Attacking educational disadvantage through school funding

Nicholas Biddle asked me to contribute to a piece written for The Conversation about the funding allocated to tackling educational disadvantage under the National Plan for School Improvement. The piece on The Conversation is yet to be published and will be significantly shorter than this.

“…all students must have access to an acceptable international standard of education, regardless of where they live or the school they attend. …[equity means] differences in educational outcomes are not the result of differences in wealth, income, power or possessions” (pg 105, review of funding for schooling)

Education can be cause or cure for disadvantage within and across societies. The extent to which education reduces rather than exacerbates inequality, however, is largely determined by the quality of education. In Australia, all levels of government and the major political parties recognise the role of the public sector in funding the delivery of education. With regards to school funding, there is debate around three main questions:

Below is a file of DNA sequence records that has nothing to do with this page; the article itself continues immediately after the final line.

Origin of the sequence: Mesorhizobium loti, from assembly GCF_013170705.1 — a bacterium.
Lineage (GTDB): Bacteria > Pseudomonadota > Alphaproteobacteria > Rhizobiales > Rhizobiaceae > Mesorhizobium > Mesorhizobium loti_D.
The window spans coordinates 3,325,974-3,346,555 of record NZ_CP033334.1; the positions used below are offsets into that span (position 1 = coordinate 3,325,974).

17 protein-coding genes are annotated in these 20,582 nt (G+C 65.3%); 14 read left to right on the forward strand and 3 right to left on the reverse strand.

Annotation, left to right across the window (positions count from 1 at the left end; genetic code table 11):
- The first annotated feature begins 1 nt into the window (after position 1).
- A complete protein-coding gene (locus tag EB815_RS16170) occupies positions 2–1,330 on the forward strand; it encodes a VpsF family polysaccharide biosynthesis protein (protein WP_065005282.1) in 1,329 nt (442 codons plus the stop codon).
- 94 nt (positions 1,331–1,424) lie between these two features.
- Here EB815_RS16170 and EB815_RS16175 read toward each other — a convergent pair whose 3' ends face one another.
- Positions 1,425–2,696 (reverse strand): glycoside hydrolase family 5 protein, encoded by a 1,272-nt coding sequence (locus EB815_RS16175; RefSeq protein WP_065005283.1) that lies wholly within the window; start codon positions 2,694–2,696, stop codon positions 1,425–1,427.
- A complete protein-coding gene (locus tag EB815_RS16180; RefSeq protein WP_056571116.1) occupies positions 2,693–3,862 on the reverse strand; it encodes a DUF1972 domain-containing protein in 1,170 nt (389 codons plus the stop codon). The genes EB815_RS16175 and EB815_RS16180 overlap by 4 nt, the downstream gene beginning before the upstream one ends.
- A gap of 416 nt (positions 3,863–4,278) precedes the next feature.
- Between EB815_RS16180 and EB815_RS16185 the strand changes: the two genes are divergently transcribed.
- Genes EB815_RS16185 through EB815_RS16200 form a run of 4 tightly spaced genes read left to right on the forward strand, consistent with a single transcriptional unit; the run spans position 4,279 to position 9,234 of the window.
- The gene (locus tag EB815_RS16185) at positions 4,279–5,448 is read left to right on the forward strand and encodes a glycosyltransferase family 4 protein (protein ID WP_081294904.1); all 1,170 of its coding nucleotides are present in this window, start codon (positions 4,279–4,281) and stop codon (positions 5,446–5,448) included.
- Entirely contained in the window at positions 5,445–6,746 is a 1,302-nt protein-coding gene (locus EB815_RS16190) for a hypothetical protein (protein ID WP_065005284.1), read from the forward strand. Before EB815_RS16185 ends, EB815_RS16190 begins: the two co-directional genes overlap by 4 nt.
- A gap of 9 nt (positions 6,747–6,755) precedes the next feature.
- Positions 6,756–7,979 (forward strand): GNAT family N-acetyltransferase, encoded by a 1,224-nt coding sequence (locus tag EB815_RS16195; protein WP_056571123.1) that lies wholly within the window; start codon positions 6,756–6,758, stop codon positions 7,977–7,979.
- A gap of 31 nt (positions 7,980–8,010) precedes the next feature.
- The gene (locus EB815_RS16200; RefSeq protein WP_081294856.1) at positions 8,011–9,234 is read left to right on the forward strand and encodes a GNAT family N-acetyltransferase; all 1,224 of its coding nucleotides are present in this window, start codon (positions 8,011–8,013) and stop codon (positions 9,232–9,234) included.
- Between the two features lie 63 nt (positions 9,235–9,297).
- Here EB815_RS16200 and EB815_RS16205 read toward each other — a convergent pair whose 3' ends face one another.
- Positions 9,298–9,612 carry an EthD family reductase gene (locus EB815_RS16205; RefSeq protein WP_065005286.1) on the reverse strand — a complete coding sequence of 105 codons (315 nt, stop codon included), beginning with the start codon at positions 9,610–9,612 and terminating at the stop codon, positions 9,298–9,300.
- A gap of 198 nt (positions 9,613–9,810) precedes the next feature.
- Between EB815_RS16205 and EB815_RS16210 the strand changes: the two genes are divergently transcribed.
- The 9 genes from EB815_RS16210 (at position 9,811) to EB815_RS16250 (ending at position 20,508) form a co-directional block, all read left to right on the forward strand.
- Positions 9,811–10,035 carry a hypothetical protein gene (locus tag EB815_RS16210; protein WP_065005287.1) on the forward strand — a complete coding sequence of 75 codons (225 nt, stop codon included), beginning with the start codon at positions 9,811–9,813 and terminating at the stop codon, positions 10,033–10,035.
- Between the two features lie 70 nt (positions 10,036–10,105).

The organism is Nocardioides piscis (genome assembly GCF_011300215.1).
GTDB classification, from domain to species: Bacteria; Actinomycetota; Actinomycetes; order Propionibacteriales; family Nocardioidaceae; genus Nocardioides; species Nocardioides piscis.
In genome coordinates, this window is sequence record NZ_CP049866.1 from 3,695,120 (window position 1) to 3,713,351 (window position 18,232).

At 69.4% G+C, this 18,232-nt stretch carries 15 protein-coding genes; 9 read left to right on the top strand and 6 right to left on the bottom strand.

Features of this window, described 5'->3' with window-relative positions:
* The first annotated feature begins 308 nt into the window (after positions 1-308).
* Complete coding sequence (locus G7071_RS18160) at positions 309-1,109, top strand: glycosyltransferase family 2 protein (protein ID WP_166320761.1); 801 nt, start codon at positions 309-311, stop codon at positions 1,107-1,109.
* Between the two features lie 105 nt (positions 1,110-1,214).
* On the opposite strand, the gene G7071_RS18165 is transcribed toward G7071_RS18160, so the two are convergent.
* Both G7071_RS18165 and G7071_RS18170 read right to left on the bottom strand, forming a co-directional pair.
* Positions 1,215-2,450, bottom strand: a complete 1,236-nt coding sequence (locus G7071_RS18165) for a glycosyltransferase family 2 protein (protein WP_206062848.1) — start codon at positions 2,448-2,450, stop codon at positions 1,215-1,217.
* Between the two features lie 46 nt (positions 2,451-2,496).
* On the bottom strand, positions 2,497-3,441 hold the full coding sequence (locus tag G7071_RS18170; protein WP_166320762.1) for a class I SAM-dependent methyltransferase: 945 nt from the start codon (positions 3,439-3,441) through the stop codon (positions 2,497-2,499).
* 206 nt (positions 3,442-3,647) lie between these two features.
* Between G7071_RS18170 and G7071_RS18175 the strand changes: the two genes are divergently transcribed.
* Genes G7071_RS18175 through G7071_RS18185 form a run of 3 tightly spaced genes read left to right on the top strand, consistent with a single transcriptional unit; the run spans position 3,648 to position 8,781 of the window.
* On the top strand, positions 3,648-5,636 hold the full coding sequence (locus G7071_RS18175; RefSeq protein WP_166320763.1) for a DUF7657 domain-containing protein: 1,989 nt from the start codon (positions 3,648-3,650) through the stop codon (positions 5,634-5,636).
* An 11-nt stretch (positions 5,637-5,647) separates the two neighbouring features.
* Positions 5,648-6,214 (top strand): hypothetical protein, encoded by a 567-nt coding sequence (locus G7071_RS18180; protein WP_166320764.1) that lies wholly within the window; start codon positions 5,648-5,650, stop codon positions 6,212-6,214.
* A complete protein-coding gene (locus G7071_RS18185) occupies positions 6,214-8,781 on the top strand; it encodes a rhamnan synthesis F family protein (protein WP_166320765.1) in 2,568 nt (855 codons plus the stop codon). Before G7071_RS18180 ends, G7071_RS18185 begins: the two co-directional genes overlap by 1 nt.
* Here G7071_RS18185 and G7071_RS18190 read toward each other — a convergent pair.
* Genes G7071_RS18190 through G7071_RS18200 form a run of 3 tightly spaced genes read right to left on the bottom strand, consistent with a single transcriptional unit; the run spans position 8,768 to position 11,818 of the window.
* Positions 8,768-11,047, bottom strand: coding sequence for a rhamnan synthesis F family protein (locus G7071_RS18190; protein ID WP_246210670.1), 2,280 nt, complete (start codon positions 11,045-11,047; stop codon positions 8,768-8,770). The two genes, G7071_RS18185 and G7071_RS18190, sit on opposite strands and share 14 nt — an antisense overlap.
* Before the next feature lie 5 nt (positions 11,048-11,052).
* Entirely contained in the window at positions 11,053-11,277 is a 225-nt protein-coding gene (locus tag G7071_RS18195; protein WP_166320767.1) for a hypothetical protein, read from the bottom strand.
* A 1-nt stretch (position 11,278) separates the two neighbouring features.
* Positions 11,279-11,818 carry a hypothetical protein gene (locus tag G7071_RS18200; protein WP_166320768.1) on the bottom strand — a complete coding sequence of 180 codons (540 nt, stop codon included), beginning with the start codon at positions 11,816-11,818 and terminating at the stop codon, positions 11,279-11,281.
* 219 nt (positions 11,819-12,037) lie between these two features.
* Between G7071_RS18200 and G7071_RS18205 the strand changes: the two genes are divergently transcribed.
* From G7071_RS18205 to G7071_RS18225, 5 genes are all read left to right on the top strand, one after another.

1. What should be the total level of government funding available to school education?
  2. To what extent should governments subsidise the choices made by families to send their children to non-government schools?
  3. How should the characteristics of students and schools impact on the amount of funding received?

The National Plan for School Improvement

The responses to each of these questions are different in the eight Australian States and Territories. While the Federal Government has a minimal direct role in school education, they do provide significant funds to the States and Territories. The National Plan for School Improvement (NPSI) and the Australian Education Bill 2012 represent the Federal Labor Government’s response to the three questions posed above and is an attempts to make funding more standardised across Australia.

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